Garden & Greenhouse

Greenhouses

Greenhouse Construction: Planning for Snow Loads and Wind Loads

Posted January 18th, 2016 by Eric Hopper in

ScissorsTruss.jpg

With all the decisions to be made when contemplating purchasing or building a greenhouse, it may be easy to overlook snow and wind. However, a gardener needs to seriously consider how a greenhouse will handle snow and wind loads. As you can imagine, heavy snow fall or intense wind gusts can cause serious damage to a greenhouse structure. Unfortunately, not all greenhouse manufacturers are straightforward with snow and wind load ratings or requirements. It can also get confusing because many of the smaller hobby greenhouses are not required to meet the same codes as more permanent greenhouse structures. One thing is certain, potential greenhouse owners need to take it upon themselves to understand their geographical location’s building code requirements and which greenhouse designs will meet those requirements.

The very first thing a gardener should do before constructing or purchasing a greenhouse is to check with the local building department (where building codes are issued) and see what the snow and wind load requirements are for his or her geographical location. Regardless of the type of greenhouse you plan to have (stand alone or attached) it is very important to check and see what the building code requirements will be. With this information you can go back to the greenhouse supplier or builder to see which greenhouse design will meet those requirements.

Small hobby greenhouses with a stamped aluminum construction generally will not require building permits but will rarely meet the requirements for snow or wind loads. Most hobby greenhouses are not designed to last a lifetime and will quickly degrade. Growers who are looking for a more permanent structure should look for greenhouses that utilize extruded aluminum framing instead of stamped aluminum framing.

Higher quality greenhouses with extruded aluminum framing will most likely meet local building code requirements. These greenhouses are designed to be a more permanent structure. Generally speaking, greenhouses need to withstand 30 pounds of snow per square foot (an equivalent of about four feet of snow) and wind gusts up to 105 MPH to meet most of the code requirements throughout the United States. Greenhouses built with quality extruded frames will not only be able to meet the wind and snow load requirements but will also be considered a truly permanent structure that is designed to last a lifetime.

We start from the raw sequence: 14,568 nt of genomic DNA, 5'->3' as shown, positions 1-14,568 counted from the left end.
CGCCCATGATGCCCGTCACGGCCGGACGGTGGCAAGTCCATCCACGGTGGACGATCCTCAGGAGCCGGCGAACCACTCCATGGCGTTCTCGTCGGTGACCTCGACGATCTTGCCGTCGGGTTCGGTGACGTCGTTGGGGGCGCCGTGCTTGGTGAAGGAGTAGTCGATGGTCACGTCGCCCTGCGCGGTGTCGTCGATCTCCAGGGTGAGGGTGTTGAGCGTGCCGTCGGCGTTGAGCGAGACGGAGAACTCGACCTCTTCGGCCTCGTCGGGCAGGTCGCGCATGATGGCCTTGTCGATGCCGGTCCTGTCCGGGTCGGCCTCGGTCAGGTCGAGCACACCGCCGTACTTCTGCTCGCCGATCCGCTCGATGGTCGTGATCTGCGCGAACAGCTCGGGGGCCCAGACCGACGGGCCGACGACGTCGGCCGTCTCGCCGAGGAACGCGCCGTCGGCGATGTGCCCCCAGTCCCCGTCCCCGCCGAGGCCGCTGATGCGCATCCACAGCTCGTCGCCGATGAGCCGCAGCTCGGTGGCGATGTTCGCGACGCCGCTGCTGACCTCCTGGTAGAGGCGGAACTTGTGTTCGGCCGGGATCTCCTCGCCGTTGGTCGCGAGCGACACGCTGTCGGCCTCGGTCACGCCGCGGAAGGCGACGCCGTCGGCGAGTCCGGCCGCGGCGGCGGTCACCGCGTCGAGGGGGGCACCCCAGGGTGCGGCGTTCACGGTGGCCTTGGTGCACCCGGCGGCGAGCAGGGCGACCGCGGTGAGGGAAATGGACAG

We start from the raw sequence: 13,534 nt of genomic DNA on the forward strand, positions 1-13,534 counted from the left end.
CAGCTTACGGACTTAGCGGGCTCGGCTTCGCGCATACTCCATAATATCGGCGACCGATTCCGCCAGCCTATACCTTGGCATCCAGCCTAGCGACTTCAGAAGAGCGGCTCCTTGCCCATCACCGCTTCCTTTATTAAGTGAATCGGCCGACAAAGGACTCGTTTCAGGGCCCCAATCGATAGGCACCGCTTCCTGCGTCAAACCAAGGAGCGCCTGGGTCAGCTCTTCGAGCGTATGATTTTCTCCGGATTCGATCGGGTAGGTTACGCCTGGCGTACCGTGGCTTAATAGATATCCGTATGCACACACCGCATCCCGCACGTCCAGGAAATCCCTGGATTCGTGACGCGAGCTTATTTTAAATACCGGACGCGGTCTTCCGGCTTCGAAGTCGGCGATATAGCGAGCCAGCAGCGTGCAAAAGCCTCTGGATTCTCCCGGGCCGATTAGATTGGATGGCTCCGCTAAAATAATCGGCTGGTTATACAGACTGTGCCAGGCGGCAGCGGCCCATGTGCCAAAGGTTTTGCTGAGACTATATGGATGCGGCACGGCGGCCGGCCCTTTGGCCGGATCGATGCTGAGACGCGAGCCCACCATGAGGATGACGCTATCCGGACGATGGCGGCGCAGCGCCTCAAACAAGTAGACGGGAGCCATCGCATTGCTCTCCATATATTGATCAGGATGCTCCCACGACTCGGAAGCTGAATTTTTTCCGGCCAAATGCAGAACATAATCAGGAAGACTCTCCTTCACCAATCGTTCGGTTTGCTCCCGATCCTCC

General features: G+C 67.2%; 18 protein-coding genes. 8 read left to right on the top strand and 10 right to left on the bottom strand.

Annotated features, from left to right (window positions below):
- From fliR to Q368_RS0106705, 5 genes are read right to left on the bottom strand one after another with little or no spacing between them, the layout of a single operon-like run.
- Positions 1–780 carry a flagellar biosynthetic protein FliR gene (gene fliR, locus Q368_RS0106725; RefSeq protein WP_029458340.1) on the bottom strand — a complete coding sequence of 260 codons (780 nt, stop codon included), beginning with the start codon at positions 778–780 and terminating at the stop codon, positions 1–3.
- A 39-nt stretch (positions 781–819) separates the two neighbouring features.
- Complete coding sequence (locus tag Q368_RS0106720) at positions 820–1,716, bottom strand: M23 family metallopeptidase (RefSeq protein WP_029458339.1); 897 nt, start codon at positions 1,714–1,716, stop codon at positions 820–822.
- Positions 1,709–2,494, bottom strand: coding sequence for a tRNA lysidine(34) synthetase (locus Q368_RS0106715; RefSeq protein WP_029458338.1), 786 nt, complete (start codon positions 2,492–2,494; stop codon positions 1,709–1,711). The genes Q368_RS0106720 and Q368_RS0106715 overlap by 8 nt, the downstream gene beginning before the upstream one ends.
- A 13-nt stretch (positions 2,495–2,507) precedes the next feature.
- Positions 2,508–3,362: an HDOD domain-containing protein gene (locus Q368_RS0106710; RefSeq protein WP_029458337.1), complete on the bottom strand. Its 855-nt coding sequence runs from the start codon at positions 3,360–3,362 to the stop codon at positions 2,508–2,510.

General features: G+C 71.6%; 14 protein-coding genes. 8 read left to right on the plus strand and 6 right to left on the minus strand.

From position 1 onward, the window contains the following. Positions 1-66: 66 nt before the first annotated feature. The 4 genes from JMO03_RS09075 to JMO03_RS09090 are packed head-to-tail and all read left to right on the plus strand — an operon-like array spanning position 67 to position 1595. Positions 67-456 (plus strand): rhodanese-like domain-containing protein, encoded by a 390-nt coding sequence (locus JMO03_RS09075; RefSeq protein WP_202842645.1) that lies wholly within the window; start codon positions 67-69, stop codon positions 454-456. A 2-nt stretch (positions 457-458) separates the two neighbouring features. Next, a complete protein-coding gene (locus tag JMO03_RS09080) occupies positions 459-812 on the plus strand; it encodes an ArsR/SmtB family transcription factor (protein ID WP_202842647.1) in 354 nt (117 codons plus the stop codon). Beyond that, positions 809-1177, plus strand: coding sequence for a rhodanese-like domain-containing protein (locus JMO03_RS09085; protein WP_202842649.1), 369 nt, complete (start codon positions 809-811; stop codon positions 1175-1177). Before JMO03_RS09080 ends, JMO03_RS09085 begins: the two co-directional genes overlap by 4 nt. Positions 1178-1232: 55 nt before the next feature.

In locations where snow loads or wind loads exceed the norm, additional bracing or advanced technological designs can be used to create additional strength. Some of the older greenhouses use heavy cross ties to meet higher snow load requirements. Many of the newer greenhouses are utilizing sophisticated engineering designs, like the scissor truss. The scissor truss design not only adds strength but also, because it eliminates the need for cross ties, allows for additional head room in the greenhouse.

If you are in the market for a greenhouse that will handle heavy snow and wind loads and last a lifetime, you should seriously consider a greenhouse with extruded aluminum framing. Small hobby greenhouses are suitable for some applications but should not be considered a permanent structure and certainly shouldn’t be expected to withstand heavy snow loads or strong gusts of wind. A quick trip to your local building department will give you all the information you’ll need for snow and wind load requirements. With that information you can discuss all of your options with your greenhouse supplier.

For more information visit Arcadiaglasshouse.com.

Photo Description: The innovative “Scissor Truss” design provides extra strength and higher headroom for larger spans in greenhouses that meet local building codes for snow load and wind loads specifications.

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